No matter where you are in the writing process – even if you only just have a glimmer of an idea – it pays to pay attention to the marketplace of books. It’s a dizzying world out there, with platforms and pathways to publishing changing by the second, but one thing always holds true: readers are the ultimate arbiters of which books make the big time and which books don’t, and they often make snap judgments about what to read.

In the world of traditional publishing, the first readers – the ones who you must please before you can even hope to have a chance to please others – are agents. Knowing how agents read, and what they respond to, is a great way to learn how readers make those instant assessments, even if your plan is to self publish. After all, agents are simply very well informed readers.

The #PitchWars agent round is happening right now, and even if you have no idea about this contest, or no interest in it, there is a wealth of amazing information for you to learn from. There are literally hundreds of agent pitches posted on Brenda Drake’s Pitch Wars blog, and dozens of agents are weighing in on them. You can scan through to see which pitches are getting the most agent requests, and evaluate why. You can also read the agent responses to the pitches. The responses are not typically very extensive – which is common for “yes, please send” requests even out in the real (non-contest) world of pitching – but you can get a feel for what they are responding to.

Note that PitchWars is fiction only. Non-fiction writers can still learn an enormous amount about how to choose a title, how to pitch it, and how to grab the reader from second one. Memoir is pitched in exactly this same way, and most non-fiction follows a similar tack – grabbing the reader with a problem/situation/story and showing them what you are promising they will learn/know/become.

The PitchWars pitches have to be 300 words total, divided between pitch and text, so it’s easy to whip through a lot of them very fast. Note that these pitches will not be up for very long -- the agent showcase closes November 9th.

Here’s how I would recommend using this vast resource of information:

1. Understand what’s happening.

PitchWars is a contest started by Brenda Drake. It pairs writers without agents (mentees) with writers who have agents (mentors). Mentees pitch to mentors, mentors select one writer to work with for two months, and the revised manuscript is then pitched to agents who have raised their hands to participate in the event. The agent round is when the pitches go live to agents – which is what’s happening now.

I was a mentor to Emma Nelson, and for a sense of what we did to her manuscript over the last two months, you can read the series that chronicles the process, listed below at the very end of this post. We will be continuing this series, and showing even more of what Emma did in the coming weeks. Emma’s pitch is #130 in the Adult category if you want to check it out. At the moment, she has three agent requests pending.

2. There are adult, middle grade, and YA pitches, which were posted by date.

Go HERE and read the posts from the date that aligns to the category in which you are writing.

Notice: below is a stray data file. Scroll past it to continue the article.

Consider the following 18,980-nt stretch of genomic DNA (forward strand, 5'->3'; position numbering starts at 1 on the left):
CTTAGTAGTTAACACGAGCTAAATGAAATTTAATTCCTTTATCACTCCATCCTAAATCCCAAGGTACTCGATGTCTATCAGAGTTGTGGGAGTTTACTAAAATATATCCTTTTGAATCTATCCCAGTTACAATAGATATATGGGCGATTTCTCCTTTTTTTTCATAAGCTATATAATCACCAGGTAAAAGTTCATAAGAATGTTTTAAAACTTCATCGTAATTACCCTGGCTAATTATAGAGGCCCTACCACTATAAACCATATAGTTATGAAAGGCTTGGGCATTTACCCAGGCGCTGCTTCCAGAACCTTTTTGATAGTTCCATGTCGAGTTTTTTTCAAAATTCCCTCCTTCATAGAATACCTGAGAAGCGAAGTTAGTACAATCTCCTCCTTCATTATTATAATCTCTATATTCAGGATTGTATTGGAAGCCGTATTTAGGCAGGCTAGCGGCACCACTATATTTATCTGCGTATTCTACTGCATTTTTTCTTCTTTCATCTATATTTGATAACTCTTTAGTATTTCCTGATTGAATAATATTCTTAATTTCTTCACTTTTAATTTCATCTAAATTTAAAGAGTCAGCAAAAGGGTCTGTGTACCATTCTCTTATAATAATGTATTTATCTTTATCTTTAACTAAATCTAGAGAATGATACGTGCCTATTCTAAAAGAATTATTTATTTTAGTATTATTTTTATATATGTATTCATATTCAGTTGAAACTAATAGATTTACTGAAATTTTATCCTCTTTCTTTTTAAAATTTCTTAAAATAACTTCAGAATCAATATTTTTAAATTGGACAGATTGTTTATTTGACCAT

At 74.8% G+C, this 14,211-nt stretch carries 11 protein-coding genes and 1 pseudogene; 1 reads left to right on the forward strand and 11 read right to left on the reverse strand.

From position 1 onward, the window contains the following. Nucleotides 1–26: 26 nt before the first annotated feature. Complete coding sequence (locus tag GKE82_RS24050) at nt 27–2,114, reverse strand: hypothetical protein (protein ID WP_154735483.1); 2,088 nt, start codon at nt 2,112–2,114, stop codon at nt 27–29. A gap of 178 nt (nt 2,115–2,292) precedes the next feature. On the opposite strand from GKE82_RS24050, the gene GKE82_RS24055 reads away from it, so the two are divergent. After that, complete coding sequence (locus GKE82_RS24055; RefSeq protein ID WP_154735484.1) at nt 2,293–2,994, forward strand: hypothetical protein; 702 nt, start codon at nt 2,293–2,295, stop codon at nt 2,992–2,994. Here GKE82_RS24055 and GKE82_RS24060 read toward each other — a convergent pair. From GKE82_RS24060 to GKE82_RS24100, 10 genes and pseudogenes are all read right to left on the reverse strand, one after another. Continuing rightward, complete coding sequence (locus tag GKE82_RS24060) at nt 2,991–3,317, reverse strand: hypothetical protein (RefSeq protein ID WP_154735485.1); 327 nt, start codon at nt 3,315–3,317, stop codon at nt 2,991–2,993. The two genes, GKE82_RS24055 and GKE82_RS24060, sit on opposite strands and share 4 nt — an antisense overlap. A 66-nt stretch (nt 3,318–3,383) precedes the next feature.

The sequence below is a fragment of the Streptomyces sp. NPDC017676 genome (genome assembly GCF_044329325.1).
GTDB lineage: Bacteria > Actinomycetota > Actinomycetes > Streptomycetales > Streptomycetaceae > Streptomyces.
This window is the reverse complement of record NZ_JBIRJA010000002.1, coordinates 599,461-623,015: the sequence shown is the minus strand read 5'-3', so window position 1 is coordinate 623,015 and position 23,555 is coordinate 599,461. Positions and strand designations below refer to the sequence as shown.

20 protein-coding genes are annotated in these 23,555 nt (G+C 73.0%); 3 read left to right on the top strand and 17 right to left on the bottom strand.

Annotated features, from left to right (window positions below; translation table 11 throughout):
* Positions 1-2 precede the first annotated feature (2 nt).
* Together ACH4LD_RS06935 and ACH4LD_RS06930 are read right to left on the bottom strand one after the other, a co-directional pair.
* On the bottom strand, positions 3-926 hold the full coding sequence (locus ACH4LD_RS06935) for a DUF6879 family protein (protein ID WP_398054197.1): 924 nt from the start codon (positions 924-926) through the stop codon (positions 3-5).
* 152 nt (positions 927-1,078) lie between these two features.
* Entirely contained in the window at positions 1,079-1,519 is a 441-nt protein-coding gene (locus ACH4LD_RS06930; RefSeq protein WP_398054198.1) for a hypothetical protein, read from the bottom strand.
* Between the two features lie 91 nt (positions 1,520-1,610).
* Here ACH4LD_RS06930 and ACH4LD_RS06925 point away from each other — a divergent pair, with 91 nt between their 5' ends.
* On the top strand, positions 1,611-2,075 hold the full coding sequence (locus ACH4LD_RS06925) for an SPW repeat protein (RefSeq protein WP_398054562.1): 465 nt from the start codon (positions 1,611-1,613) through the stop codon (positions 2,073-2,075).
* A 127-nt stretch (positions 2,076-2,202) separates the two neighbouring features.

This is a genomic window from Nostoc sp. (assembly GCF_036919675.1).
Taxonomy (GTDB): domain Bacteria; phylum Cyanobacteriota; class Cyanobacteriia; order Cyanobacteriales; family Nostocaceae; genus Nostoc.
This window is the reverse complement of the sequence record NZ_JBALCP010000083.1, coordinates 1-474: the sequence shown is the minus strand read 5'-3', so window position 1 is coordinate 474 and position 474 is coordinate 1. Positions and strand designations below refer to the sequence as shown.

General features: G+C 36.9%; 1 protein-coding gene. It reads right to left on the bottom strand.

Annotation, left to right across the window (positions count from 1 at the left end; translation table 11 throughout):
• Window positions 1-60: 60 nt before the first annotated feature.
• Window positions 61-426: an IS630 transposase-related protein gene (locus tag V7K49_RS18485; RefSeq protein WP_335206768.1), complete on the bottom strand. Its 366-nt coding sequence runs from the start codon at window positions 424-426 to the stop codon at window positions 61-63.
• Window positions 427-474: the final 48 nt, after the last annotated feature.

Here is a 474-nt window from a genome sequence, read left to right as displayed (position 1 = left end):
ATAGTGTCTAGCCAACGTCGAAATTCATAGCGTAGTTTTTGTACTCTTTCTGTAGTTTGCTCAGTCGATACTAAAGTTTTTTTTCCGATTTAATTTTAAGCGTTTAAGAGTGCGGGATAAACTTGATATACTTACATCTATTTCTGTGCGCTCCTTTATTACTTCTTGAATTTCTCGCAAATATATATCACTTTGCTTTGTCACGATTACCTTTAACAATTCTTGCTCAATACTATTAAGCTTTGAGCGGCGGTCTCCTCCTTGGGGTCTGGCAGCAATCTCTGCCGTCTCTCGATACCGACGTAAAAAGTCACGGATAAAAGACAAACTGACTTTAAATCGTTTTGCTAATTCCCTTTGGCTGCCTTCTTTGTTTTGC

• November 2: adult
  • November 3: middle grade
  • November 4: young adult.

3. Start by paying attention to the genre.

Scan through all the entries and just look over genre designations. Agents and readers are very specific about the genres – and you need to be specific, too. It’s how books are bought and sold.

4. Next scan the titles. Do they grab you? Why or why not?

5. Click into the entries themselves. Look at the word count. Genres have very specific word count requirements and you need to know what those are.

6. Read the pitch – and stop before you read the text. Ask yourself the following questions:

  • Is it clear whose story this is?
  • Do you know what this story is going to be about in terms of what happens/the plot?
  • Do you know something about why it matters to the main character?
  • Do you have a sense of why it matters to YOU, the reader?

Odds are very good that on the pitches getting attention, the answer to all these questions is a clear Yes.

7. Now read the opening lines. Ask yourself the following questions:

  • Is something happening right from the start -- not the lead up to the story or the wind-up, but the story itself?
  • Do you feel like you are inside the story – getting inside intel into the main character’s state of mind, their heart’s desire, their problem?
  • Is there narrative drive – forward momentum, a sense that you are already on a journey?
  • Is there rhythm to the words – a sense of voice?
  • Do you want to read more?
  • the text align with the pitch? Does it feel like a promise fulfilled?

Odds are again very good that on the pitches getting attention, the answer to all these questions is a clear Yes.

8. Read the agent responses. Can you tell why some have just a few requests and others have more than that?

9. Put your own story into this format – even if you are YEARS away from pitching, even if you have never considered how to tell your story in just a few lines.

Do it, and see how close you can get to the best of these PitchWars pitches. Some day, whether you go out to an agent or straight to readers by self-publishing, you will need to do this work. And some day, readers are going to be making snap judgments about your story. Start now thinking about how to grab them.  

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